Cortez will be out to impress
KIHEI – Middle schooler Chai Cortez has not played a minute of high school soccer, let alone at a U.S. national team youth camp.
That will change next week, however, as the 13-year-old will travel to Portland, Ore., for “a taste of what it’s like to play for a U.S. national team,” a team official said.
Cortez, of Wailuku, was among 48 players selected to attend an eight-day camp with the under-14 girls national team that starts June 1.
“I’m pretty nervous,” Cortez said. “The competition is really hard up there. I’ve been to a lot of camps in the Mainland so I got a taste of it, but I’m pretty scared.”
Cortez, who recently completed her final year at Lokelani Intermediate School, plays for the Hawaii Surf soccer team and has participated in high-profile camps such as the Olympic Development Program.
The national program identifies and trains youth players and has them compete in events around the world.
Rebecca Filipovic, president of Valley Isle Soccer Academy, trains Cortez two to three times a week and was not surprised of her selection to the U.S. camp.
“It still continues to be a surprise for Chai, which is a good thing for her,” Filipovic said. “Through all of this she has remained level-headed and it will continue her success as a player.”
On Sunday, Filipovic and her husband, Aleks, ran Cortez through a technical evaluation that national players are tested on ? in preparation for her trip to Oregon.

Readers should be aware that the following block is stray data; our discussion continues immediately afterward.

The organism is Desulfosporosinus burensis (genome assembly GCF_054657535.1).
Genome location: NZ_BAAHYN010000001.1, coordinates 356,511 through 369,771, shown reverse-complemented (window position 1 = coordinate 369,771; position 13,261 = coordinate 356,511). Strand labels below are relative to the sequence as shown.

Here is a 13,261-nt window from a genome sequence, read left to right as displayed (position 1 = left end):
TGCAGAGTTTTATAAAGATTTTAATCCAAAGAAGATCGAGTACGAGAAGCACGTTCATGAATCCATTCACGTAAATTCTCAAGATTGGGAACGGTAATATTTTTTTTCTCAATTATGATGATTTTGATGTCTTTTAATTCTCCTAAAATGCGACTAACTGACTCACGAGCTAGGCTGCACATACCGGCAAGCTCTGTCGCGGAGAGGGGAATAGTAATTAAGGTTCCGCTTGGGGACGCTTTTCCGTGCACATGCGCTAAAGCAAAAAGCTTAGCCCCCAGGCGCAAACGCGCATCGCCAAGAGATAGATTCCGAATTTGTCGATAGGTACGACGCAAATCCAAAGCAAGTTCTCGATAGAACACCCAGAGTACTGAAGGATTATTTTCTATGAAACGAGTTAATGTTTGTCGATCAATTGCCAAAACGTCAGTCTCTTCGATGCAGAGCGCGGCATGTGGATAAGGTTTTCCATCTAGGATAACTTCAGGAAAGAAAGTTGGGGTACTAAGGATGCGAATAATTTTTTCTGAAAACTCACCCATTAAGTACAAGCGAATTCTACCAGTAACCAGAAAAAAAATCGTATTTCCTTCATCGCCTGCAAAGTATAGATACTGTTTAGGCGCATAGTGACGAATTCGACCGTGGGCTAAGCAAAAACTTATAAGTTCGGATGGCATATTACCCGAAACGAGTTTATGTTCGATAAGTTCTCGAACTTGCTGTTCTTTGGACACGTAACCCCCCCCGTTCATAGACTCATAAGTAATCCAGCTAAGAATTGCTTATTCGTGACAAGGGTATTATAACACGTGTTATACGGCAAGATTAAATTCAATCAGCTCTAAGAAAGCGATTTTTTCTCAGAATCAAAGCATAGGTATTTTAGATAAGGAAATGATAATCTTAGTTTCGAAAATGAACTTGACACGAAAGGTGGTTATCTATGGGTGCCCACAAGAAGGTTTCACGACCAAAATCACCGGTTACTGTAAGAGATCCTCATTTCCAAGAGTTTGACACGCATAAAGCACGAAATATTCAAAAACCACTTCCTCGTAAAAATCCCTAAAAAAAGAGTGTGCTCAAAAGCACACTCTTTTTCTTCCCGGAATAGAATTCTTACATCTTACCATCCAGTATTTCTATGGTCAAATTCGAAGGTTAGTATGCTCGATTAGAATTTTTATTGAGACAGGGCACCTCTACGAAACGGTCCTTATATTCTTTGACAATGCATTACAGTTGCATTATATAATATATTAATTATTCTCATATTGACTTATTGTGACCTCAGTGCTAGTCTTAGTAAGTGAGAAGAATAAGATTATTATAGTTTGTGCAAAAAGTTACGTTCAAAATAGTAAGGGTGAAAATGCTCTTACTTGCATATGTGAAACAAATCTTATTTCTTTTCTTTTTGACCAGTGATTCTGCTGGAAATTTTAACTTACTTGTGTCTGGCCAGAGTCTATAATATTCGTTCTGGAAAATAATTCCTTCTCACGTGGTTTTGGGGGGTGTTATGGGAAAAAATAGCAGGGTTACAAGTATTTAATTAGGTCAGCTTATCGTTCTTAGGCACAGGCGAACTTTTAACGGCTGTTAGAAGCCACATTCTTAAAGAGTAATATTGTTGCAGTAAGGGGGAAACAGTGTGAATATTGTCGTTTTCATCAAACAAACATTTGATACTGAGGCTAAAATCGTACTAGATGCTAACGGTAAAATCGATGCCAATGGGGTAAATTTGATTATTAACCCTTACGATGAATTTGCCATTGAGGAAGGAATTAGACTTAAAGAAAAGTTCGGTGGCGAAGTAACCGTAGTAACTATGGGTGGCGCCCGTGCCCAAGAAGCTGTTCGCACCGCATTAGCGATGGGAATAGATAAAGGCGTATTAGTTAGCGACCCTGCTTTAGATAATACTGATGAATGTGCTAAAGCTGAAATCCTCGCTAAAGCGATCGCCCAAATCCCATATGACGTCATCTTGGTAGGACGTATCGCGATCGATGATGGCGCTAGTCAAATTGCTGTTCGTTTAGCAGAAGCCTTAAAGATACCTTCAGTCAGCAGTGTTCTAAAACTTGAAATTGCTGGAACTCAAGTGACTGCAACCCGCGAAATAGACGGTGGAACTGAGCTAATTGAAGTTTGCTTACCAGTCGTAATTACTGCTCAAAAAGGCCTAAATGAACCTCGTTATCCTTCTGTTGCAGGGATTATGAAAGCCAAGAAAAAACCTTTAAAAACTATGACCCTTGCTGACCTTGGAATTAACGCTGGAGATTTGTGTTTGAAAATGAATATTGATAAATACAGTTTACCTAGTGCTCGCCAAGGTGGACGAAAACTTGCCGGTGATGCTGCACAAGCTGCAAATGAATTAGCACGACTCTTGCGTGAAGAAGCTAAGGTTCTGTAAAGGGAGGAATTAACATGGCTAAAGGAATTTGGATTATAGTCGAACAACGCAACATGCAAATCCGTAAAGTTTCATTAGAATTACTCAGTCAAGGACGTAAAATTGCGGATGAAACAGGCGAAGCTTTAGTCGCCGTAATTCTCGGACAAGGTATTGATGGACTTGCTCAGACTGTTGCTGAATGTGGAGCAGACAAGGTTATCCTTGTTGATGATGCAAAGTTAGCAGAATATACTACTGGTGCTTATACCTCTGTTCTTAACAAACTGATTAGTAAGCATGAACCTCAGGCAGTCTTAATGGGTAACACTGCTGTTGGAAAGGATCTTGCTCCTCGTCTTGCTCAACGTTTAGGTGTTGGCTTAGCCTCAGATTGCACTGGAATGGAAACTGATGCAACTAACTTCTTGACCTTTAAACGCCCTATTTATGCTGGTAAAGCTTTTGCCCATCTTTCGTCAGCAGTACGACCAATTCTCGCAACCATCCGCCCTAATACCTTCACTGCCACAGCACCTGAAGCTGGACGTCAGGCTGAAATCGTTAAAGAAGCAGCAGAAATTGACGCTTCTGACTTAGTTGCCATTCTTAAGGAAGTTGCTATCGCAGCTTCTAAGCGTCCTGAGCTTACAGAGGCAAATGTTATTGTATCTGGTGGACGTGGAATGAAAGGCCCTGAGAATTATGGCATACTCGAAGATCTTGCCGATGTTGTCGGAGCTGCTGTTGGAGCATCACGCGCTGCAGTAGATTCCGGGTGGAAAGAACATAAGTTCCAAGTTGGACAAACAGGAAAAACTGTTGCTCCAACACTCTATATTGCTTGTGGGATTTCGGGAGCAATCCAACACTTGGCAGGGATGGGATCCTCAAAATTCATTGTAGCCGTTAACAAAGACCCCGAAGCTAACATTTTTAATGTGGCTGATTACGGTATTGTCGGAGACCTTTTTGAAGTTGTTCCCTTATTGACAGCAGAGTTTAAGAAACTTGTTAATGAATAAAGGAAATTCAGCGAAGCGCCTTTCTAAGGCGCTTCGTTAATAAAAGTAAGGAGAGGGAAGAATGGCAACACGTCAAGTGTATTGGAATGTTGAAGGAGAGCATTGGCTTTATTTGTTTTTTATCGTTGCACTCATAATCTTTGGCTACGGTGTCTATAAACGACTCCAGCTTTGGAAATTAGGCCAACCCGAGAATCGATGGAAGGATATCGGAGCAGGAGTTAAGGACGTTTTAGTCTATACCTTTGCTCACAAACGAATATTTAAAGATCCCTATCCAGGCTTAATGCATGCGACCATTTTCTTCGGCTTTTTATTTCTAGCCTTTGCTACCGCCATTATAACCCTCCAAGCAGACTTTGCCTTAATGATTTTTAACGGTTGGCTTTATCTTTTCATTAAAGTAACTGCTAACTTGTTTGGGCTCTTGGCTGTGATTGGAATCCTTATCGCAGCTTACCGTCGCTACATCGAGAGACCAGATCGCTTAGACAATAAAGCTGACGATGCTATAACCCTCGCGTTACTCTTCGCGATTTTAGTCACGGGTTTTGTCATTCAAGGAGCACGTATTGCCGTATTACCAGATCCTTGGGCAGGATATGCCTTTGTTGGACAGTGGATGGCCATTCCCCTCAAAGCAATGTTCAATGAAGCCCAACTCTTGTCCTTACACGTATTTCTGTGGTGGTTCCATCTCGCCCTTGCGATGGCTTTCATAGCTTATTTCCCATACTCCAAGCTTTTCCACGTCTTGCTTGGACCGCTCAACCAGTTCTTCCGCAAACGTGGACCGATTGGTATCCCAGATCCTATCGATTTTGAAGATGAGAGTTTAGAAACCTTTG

Cortez was focused in each of the drills that challenged her ball handling, endurance and agility.
“She’s still a teenager off the field, but as soon as she steps on the field it’s business, and it clearly shows in the way she trains and plays,” Filipovic said.
Cortez’s determination will serve her well at the camp where she hopes to join the ranks of successful Hawaii soccer players such as Olympic gold medalist Natasha Kai.
Aaron Heifetz, press officer for the U.S. women’s team, said it’s rare for a Hawaii player to be invited to the camp and that Cortez has “a long road” ahead of her.
However, the road will be a lot more comfy with her food, travel, room and equipment expenses all covered by the program. Cortez also will get the opportunity to work with some of the top trainers and coaches in the world.
“Welcome to the national team,” Heifetz said.
The camp Cortez is attending is the first of three across the nation. The under-14 division holds practices, but does not compete against international competition. Heifetz said that the goal for the players is to be invited back to the camp and make the under-17 World Cup team.
“But just because you haven’t been called back to the next camp doesn’t mean it’s over,” he said. “This is not a one-and-done-deal for sure.”
Regardless of whether Cortez is invited back to future camps, she said she looks forward to playing soccer alongside some of the best youth players in the nation.
“It’s my life,” Cortez said.
* Chris Sugidono is at email@example.com.